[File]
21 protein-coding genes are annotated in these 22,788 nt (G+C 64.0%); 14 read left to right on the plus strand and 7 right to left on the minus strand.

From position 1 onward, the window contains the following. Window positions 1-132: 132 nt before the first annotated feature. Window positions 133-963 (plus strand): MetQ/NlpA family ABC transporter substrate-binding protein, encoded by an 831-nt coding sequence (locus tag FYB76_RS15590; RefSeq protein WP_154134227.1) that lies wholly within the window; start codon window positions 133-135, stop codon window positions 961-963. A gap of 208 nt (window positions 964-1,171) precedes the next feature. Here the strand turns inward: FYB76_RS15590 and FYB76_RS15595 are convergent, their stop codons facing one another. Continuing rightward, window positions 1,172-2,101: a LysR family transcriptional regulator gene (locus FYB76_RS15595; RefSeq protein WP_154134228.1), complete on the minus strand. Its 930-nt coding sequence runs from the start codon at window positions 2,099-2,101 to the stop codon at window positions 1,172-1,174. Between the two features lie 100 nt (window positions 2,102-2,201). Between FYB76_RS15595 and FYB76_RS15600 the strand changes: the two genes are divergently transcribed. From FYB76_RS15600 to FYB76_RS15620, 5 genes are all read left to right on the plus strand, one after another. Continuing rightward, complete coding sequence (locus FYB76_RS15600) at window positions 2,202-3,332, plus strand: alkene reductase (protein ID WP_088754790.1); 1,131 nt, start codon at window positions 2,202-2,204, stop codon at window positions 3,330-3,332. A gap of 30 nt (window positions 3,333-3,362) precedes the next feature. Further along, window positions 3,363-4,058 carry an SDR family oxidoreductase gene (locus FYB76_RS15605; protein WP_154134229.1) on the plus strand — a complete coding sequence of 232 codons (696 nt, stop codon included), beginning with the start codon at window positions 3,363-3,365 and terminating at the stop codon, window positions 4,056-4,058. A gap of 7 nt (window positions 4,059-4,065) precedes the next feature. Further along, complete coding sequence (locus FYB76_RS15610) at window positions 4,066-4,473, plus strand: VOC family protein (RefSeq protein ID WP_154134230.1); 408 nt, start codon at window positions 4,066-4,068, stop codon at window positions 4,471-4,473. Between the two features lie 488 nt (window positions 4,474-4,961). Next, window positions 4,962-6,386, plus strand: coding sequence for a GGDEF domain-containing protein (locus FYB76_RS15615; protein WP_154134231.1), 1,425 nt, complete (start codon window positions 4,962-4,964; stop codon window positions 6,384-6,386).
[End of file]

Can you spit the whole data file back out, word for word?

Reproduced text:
21 protein-coding genes are annotated in these 22,788 nt (G+C 64.0%); 14 read left to right on the plus strand and 7 right to left on the minus strand.

From position 1 onward, the window contains the following. Window positions 1-132: 132 nt before the first annotated feature. Window positions 133-963 (plus strand): MetQ/NlpA family ABC transporter substrate-binding protein, encoded by an 831-nt coding sequence (locus tag FYB76_RS15590; RefSeq protein WP_154134227.1) that lies wholly within the window; start codon window positions 133-135, stop codon window positions 961-963. A gap of 208 nt (window positions 964-1,171) precedes the next feature. Here the strand turns inward: FYB76_RS15590 and FYB76_RS15595 are convergent, their stop codons facing one another. Continuing rightward, window positions 1,172-2,101: a LysR family transcriptional regulator gene (locus FYB76_RS15595; RefSeq protein WP_154134228.1), complete on the minus strand. Its 930-nt coding sequence runs from the start codon at window positions 2,099-2,101 to the stop codon at window positions 1,172-1,174. Between the two features lie 100 nt (window positions 2,102-2,201). Between FYB76_RS15595 and FYB76_RS15600 the strand changes: the two genes are divergently transcribed. From FYB76_RS15600 to FYB76_RS15620, 5 genes are all read left to right on the plus strand, one after another. Continuing rightward, complete coding sequence (locus FYB76_RS15600) at window positions 2,202-3,332, plus strand: alkene reductase (protein ID WP_088754790.1); 1,131 nt, start codon at window positions 2,202-2,204, stop codon at window positions 3,330-3,332. A gap of 30 nt (window positions 3,333-3,362) precedes the next feature. Further along, window positions 3,363-4,058 carry an SDR family oxidoreductase gene (locus FYB76_RS15605; protein WP_154134229.1) on the plus strand — a complete coding sequence of 232 codons (696 nt, stop codon included), beginning with the start codon at window positions 3,363-3,365 and terminating at the stop codon, window positions 4,056-4,058. A gap of 7 nt (window positions 4,059-4,065) precedes the next feature. Further along, complete coding sequence (locus FYB76_RS15610) at window positions 4,066-4,473, plus strand: VOC family protein (RefSeq protein ID WP_154134230.1); 408 nt, start codon at window positions 4,066-4,068, stop codon at window positions 4,471-4,473. Between the two features lie 488 nt (window positions 4,474-4,961). Next, window positions 4,962-6,386, plus strand: coding sequence for a GGDEF domain-containing protein (locus FYB76_RS15615; protein WP_154134231.1), 1,425 nt, complete (start codon window positions 4,962-4,964; stop codon window positions 6,384-6,386).